Senna took pole, but Prost beat him away from the grid and lead by 1.4 seconds by the end of the first lap. By lap 15, however, Senna was all over the back of Prost's McLaren after moving through both Williams and Benettons. He whittled down Prost's 5 second lead to just under a second by lap 30, but the latter pulled a few seconds ahead by the 35th lap. By the end of lap 46, with 7 to go, the gap was just over a second. Senna, further back then he had been earlier in the race, made a move on Prost in the chicane before the start-finish straight. True to his word, Prost closed the gap and the two skidded into the escape road and both engines stalled.Fact|date=November 2007 Prost had won the championship and jumped from his car. Senna, however, got a push from the marshals and returned to the track.

He worked his way past both Williams and the Benettons again, to take a three second victory. However, his altercation with Prost seven laps earlier meant he had missed the chicane, and not completed the lap. He was disqualified and Nannini reveled in his first grand prix victory. The new Williams FW13s finished second and third, putting them five points ahead of the Ferrari team in the race for second.

McLaren went to appeal the decision. With the matter hanging in the air, Senna went on record saying it was a plot and conspiracy against him by FIA and FISA president Jean Marie Balestre who he said favored Alain Prost. Eventually, after sealing the 1991 championship, he went on to make a searing attack at the two, feeling he had still been robbed.Fact|date=November 2007

The final round at Adelaide saw the race run under heavy rain. Prost elected to withdraw at the end of the first lap in such torrentially wet conditions and would score no points. Senna, who still had a slim chance of winning the championship, pending the appeal, saw no choice but to race. By lap ten, he had over 30 seconds to the Williams pair and counting. Instead of relaxing, he continued to push in poor visibility. On lap 13, he ran into the rear of Brundle's Brabham and sealed the championship for Prost. The Williams scored a double podium finish with Boutsen winning, despite being a strong proponent of not starting in such conditions.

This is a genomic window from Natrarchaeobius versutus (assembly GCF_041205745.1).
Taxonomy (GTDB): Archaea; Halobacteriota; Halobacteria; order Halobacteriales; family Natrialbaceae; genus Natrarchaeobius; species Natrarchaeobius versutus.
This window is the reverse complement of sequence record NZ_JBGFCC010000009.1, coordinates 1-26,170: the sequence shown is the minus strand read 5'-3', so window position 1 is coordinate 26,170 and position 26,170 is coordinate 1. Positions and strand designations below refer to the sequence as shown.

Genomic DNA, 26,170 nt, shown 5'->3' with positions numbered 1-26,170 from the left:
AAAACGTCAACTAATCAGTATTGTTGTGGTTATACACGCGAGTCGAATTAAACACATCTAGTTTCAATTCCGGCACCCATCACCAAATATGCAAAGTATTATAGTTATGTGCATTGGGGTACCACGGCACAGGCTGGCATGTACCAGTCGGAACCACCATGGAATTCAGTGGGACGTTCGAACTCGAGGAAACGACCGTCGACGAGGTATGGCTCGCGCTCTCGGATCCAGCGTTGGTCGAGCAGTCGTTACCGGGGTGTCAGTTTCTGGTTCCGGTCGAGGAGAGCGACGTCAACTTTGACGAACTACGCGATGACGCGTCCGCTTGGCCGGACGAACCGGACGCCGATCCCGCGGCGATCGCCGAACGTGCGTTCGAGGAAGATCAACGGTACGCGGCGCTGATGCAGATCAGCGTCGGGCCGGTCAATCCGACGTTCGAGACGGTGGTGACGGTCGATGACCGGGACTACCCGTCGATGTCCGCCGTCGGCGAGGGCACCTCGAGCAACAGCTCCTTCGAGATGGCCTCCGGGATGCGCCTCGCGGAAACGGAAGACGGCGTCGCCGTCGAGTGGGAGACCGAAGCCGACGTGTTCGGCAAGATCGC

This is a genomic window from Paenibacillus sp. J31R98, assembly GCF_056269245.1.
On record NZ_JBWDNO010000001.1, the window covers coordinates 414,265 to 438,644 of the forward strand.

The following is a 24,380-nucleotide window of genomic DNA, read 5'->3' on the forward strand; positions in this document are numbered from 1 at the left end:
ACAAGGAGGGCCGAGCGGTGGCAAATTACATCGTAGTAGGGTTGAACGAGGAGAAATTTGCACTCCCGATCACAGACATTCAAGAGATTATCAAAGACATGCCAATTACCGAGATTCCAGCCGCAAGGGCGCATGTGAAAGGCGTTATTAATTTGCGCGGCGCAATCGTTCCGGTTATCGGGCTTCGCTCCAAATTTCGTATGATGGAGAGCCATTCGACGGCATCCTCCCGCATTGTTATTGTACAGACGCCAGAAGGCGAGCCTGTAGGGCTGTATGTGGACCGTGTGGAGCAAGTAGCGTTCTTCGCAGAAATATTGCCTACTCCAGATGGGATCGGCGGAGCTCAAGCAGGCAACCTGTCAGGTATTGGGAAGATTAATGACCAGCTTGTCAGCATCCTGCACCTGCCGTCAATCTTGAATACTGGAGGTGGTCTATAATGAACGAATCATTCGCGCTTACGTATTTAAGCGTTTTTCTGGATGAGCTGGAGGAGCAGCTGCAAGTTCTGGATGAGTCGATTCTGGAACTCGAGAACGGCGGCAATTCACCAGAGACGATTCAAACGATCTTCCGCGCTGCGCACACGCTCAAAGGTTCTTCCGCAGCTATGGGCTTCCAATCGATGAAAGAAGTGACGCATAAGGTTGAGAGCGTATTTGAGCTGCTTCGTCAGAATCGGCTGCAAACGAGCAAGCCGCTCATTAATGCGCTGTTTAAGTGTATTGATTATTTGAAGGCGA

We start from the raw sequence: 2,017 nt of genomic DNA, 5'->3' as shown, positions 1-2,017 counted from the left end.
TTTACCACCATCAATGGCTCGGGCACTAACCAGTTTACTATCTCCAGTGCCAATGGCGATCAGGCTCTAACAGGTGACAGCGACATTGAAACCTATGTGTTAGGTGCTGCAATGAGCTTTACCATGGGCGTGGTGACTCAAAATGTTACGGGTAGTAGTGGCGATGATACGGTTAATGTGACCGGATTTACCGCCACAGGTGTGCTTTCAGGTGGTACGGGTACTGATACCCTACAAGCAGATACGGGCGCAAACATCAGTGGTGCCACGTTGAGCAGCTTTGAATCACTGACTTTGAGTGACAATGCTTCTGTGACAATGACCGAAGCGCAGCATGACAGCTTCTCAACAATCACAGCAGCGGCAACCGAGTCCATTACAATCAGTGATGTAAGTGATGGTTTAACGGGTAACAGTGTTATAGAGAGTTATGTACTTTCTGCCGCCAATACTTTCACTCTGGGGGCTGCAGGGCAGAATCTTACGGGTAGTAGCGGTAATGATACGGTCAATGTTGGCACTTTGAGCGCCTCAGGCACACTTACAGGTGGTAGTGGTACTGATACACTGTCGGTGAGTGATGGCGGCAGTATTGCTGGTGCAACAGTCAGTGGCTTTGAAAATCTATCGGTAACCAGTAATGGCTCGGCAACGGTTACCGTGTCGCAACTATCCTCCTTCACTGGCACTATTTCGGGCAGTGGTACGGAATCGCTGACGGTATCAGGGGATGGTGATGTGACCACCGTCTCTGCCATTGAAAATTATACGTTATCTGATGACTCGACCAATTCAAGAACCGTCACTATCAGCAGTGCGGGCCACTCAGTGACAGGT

Nearly 20 years on, this championship is still a hotly contested debate as to whether Senna would have won if not for the Suzuka incident, as well as that itself being a hotly contested debate. Many Senna fans join his beliefs and accuse Prost of cheating, while others firmly believe it was Senna's own intimidating driving style that ended his hopes. Others blame Balestre for disqualifying him for missing the chicane, with drivers agreeing a year later that driving backwards just to make the chicane against on-coming cars is suicidal.Fact|date=November 2007 Some pro-Prost people point to Senna's crash at Adelaide saying he had lost the championship there, while others say he wouldn't have been as aggressive had he won at Japan fairly. However, his failure at Adelaide is often forgotten in the argument over the Suzuka chicane.

Regardless of the debates, Prost secured his third championship while Senna had to wait another year to score his second. Williams and Renault had begun their partnership that would eventually lead to four drivers championships and five constructors championships. [Wiki article about Renault's time as a Grand Prix engine supplier.]

Drivers and Constructors

The following teams and drivers competed in the 1989 FIA Formula One World Championship.

1989 Drivers Championship final standings

References